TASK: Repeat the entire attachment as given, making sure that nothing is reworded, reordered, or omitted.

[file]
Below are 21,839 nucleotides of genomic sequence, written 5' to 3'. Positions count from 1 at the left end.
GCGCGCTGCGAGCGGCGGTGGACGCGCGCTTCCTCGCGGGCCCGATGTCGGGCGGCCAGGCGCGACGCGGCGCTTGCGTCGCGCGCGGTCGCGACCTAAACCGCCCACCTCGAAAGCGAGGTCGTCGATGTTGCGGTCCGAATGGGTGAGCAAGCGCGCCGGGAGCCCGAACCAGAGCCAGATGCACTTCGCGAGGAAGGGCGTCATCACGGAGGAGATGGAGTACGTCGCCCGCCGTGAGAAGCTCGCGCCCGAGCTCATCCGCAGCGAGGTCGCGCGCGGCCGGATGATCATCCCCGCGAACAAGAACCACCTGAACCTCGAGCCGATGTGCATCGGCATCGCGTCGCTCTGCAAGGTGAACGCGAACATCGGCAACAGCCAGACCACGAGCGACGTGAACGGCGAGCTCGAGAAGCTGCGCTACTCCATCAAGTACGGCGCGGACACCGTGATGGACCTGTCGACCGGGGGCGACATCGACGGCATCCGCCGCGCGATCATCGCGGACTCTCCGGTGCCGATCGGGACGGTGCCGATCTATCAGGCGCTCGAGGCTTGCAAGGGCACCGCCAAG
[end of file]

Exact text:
Below are 21,839 nucleotides of genomic sequence, written 5' to 3'. Positions count from 1 at the left end.
GCGCGCTGCGAGCGGCGGTGGACGCGCGCTTCCTCGCGGGCCCGATGTCGGGCGGCCAGGCGCGACGCGGCGCTTGCGTCGCGCGCGGTCGCGACCTAAACCGCCCACCTCGAAAGCGAGGTCGTCGATGTTGCGGTCCGAATGGGTGAGCAAGCGCGCCGGGAGCCCGAACCAGAGCCAGATGCACTTCGCGAGGAAGGGCGTCATCACGGAGGAGATGGAGTACGTCGCCCGCCGTGAGAAGCTCGCGCCCGAGCTCATCCGCAGCGAGGTCGCGCGCGGCCGGATGATCATCCCCGCGAACAAGAACCACCTGAACCTCGAGCCGATGTGCATCGGCATCGCGTCGCTCTGCAAGGTGAACGCGAACATCGGCAACAGCCAGACCACGAGCGACGTGAACGGCGAGCTCGAGAAGCTGCGCTACTCCATCAAGTACGGCGCGGACACCGTGATGGACCTGTCGACCGGGGGCGACATCGACGGCATCCGCCGCGCGATCATCGCGGACTCTCCGGTGCCGATCGGGACGGTGCCGATCTATCAGGCGCTCGAGGCTTGCAAGGGCACCGCCAAG